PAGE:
There’s still no report from the FBI or the Department of Justice.
Just over three years ago — August 16, 2010 — Denver Mayor and gubernatorial candidate John Hickenlooper called for an FBI investigation into the beating of Michael DeHerrera at the hands of several Denver Police officers. Three years later, a resolution or report remains lacking.
The 2009 beating was caught by the city’s HALO surveillance cameras, and became public almost a year after the fact. When the video finally hit the public realm, it became national news almost overnight.
Three years of an investigation without any kind of final report or decision doesn’t sit well with the most vocal critic of the incident, Michael’s father Anthony DeHererra. Anthony DeHererra is also a deputy with the Pueblo County Sheriff’s Office, and celebrated his 25th year on the force this summer. Furthermore, Anthony believes without hesitation that the call for an FBI investigation from gubernatorial candidate Hickenlooper was nothing more than a calculated public relations chess move while on the campaign trail.
Michael DeHerrera settled with the City of Denver, and has quietly gone back to work, trying to put the beating behind him. Instead, it’s his father who won’t let the ordeal be forgotten, especially as the fate of the careers of two officers involved have gone on a difficult-to-follow carousel of hearings, disciplinary rulings, firings, and rehirings.
Compare the lengthy DeHerrera investigation with that of another man who alleged abuse at the hands of Denver Police, Alex Landau. According to a timeline of events provided by the Denver Police website for the Landau case, the Denver Department of Safety first learned of the FBI-DOJ investigation into the Landau case in May of 2012. By February of 2013, less than one year later, the DOJ announced there would be no charges against any of the officers involved. The investigation began and ended in less than one year. (While it’s possible the FBI-DOJ investigation into the Landau case started earlier than before the Department of Safety became aware, it’s also unlikely.)
As Anthony looks back on it all, no agency, politician, or cop is safe from his analysis, and that even includes himself. “I’ve changed the way I police. I’m more willing to listen,” he says. Anthony’s work as a deputy seemed to throw a monkey-wrench into the usual narrative by giving the victim a strong and vocal advocate who couldn’t be accused of being anti-cop: he was a cop.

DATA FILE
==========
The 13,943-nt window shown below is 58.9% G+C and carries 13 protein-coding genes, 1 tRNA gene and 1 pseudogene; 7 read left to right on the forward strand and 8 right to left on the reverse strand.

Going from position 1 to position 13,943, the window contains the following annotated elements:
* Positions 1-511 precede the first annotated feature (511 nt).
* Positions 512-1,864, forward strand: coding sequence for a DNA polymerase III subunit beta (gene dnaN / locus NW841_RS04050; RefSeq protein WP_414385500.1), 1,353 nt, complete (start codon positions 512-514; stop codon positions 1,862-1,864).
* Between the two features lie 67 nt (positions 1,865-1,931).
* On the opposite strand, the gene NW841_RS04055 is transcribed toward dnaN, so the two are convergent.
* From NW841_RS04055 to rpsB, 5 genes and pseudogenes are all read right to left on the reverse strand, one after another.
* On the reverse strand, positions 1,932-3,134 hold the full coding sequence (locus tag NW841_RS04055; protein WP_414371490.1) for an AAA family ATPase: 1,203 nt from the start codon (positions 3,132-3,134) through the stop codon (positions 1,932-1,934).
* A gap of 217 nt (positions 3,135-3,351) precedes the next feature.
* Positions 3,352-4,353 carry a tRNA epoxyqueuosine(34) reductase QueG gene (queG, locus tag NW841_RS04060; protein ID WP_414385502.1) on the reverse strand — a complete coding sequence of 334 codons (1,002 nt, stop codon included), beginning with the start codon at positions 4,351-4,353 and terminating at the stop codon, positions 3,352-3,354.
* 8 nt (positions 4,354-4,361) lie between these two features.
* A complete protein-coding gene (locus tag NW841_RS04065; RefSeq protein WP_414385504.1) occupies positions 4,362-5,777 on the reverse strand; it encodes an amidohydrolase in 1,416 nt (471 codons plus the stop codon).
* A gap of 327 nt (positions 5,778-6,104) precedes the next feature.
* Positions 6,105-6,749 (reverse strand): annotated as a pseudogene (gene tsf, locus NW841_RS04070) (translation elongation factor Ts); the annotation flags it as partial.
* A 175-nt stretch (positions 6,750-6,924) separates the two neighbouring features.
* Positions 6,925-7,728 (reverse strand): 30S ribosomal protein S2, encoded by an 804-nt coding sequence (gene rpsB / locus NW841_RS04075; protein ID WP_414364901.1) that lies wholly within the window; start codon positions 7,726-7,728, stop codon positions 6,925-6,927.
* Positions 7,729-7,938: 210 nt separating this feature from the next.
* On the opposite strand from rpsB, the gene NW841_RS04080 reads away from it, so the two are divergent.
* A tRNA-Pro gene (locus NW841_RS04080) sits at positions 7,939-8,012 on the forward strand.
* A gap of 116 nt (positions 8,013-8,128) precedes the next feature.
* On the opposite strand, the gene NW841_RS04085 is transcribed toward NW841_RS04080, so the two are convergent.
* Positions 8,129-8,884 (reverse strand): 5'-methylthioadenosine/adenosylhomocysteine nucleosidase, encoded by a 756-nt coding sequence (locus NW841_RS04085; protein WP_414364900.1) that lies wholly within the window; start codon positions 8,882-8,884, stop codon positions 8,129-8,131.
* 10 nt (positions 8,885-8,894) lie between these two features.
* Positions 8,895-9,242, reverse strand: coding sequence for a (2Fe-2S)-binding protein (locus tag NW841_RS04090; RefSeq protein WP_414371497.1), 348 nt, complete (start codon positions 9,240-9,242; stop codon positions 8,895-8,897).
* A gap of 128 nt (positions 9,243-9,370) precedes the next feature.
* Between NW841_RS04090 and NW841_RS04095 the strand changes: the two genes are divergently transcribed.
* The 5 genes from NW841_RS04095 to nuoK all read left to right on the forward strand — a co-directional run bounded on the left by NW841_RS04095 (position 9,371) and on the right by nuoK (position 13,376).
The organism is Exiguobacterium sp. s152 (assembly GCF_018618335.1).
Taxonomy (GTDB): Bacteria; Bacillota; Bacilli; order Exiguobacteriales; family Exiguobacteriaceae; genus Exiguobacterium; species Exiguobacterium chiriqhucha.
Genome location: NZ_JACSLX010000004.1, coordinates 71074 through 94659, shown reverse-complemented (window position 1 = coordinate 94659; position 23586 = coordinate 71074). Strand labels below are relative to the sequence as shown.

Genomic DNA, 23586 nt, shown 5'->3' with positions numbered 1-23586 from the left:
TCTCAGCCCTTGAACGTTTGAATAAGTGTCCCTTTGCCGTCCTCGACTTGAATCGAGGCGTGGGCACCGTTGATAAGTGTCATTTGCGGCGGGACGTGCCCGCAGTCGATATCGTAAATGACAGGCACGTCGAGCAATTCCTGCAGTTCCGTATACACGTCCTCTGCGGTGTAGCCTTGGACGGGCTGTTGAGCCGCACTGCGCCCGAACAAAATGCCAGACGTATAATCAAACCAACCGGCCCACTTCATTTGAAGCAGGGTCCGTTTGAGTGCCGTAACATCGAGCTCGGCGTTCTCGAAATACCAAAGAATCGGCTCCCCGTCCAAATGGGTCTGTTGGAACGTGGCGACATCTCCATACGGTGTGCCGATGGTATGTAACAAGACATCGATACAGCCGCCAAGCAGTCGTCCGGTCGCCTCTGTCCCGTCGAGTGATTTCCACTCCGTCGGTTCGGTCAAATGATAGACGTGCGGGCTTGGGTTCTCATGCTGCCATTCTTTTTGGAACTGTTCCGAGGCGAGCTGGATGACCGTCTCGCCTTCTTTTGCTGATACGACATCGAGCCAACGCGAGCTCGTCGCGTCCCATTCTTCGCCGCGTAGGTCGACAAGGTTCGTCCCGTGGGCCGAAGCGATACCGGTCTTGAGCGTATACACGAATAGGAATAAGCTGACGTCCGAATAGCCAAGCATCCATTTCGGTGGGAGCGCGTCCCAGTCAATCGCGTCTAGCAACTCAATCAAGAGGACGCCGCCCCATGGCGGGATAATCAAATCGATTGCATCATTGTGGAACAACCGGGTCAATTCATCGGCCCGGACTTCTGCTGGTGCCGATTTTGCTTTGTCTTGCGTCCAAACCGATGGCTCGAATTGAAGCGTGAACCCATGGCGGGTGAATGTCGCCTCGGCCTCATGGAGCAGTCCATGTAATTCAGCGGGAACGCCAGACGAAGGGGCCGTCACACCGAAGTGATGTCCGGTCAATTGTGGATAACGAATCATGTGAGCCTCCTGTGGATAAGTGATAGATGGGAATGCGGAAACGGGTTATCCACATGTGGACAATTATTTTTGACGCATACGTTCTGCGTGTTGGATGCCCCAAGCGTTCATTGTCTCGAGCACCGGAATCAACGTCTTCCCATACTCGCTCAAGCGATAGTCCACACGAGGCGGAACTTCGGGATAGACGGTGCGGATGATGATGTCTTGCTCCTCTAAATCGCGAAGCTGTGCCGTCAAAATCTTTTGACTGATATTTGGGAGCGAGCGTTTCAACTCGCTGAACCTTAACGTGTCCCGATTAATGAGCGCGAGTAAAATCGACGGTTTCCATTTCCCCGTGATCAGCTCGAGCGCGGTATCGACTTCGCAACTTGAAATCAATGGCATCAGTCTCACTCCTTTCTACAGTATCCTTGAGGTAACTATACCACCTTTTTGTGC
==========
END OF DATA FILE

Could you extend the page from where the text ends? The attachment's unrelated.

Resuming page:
But giving an interview by phone last week from his Pueblo home, Anthony minced no words.
As for the man who was Mayor, but now is Governor of Colorado:
“We tried to talk to Hickenlooper right away, right after the incident [in 2009]. [The administration] just continually ignored us, never called us back, and he continually ignored us until he could use our situation for his own political gain, running for Governor. Then he starts chiming in he wants an FBI investigation, and he never followed through either.”
“The FBI washed their hands of us right away. They’ve actually had the video since August of ’09 when I contacted my FBI officer down here in Pueblo and then he forwarded it to Denver.”
And as for the new Mayor? DeHerrera says Michael Hancock had a golden opportunity to bring sweeping changes to the Denver Police Department, but alleges he squandered those chances.
As CompleteColorado.com has pointed out before, the calendar year of 2009 not only included the DeHerrera incident, it was also the year approximately 32 people involved in gang activity started beating and assaulting random individuals near bars in LoDo. In that year, then-Mayor Hickenlooper’s calendar never showed a meeting with Manager of Safety Al LaCabe. However, one calendar entry did show Hickenlooper creating office time to be briefed one-on-one with Chief Whitman, just before Hickenlooper was slated to appear on the Caplis and Silverman radio show. Host Dan Caplis had been highly critical of of the Hickenlooper administration for allegedly allowing the DPD to pursue a strategy in which they did not announce the dangers to the public as soon as they knew they were dealing with a pattern of violent crimes. CompleteColorado.com has also produced the only documentation proving that DPD linked the beatings weeks before any kind of alert or notice was issued to the public.
Although they draw completely different conclusions from the incident, the Denver Police Protection Association and Anthony DeHerrera agree that the call for the FBI investigation had more to do with appearances. “This is a case where elected officials are using the media for political grandstanding. It’s hard to say, but it’s as plain as the nose on my face,” Vince Gavito, vice president of the Denver Police Protection Association told 9News. “The officers had due process. It’s over. It’s done.”
The FBI referred our questions on the status of the investigation to the Department of Justice. The DOJ has not responded to our requests for comment.
Todd Shepherd is the investigative reporter for the Independence Institute, and the founder of CompleteColorado.com. Send him tips at CompleteColorado@gmail.com.